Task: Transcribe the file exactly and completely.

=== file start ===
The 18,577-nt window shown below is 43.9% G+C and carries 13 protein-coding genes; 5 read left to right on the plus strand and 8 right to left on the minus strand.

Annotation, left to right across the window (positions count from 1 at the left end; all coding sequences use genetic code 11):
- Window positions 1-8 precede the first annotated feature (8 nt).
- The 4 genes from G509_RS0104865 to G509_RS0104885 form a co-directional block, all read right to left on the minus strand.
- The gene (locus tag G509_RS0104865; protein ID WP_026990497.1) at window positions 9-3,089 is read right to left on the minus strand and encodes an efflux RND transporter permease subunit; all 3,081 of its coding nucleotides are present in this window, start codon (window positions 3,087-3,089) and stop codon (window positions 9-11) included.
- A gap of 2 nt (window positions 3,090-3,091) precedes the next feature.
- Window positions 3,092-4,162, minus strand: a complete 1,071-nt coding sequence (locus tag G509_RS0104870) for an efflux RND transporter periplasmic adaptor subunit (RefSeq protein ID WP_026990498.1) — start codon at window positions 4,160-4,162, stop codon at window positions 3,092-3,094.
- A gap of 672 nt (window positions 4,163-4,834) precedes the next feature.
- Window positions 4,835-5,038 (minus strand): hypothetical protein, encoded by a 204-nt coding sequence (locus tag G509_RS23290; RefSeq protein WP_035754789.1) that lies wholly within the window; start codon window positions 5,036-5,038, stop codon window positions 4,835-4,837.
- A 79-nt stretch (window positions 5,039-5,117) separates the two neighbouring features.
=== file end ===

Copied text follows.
The 18,577-nt window shown below is 43.9% G+C and carries 13 protein-coding genes; 5 read left to right on the plus strand and 8 right to left on the minus strand.

Annotation, left to right across the window (positions count from 1 at the left end; all coding sequences use genetic code 11):
- Window positions 1-8 precede the first annotated feature (8 nt).
- The 4 genes from G509_RS0104865 to G509_RS0104885 form a co-directional block, all read right to left on the minus strand.
- The gene (locus tag G509_RS0104865; protein ID WP_026990497.1) at window positions 9-3,089 is read right to left on the minus strand and encodes an efflux RND transporter permease subunit; all 3,081 of its coding nucleotides are present in this window, start codon (window positions 3,087-3,089) and stop codon (window positions 9-11) included.
- A gap of 2 nt (window positions 3,090-3,091) precedes the next feature.
- Window positions 3,092-4,162, minus strand: a complete 1,071-nt coding sequence (locus tag G509_RS0104870) for an efflux RND transporter periplasmic adaptor subunit (RefSeq protein ID WP_026990498.1) — start codon at window positions 4,160-4,162, stop codon at window positions 3,092-3,094.
- A gap of 672 nt (window positions 4,163-4,834) precedes the next feature.
- Window positions 4,835-5,038 (minus strand): hypothetical protein, encoded by a 204-nt coding sequence (locus tag G509_RS23290; RefSeq protein WP_035754789.1) that lies wholly within the window; start codon window positions 5,036-5,038, stop codon window positions 4,835-4,837.
- A 79-nt stretch (window positions 5,039-5,117) separates the two neighbouring features.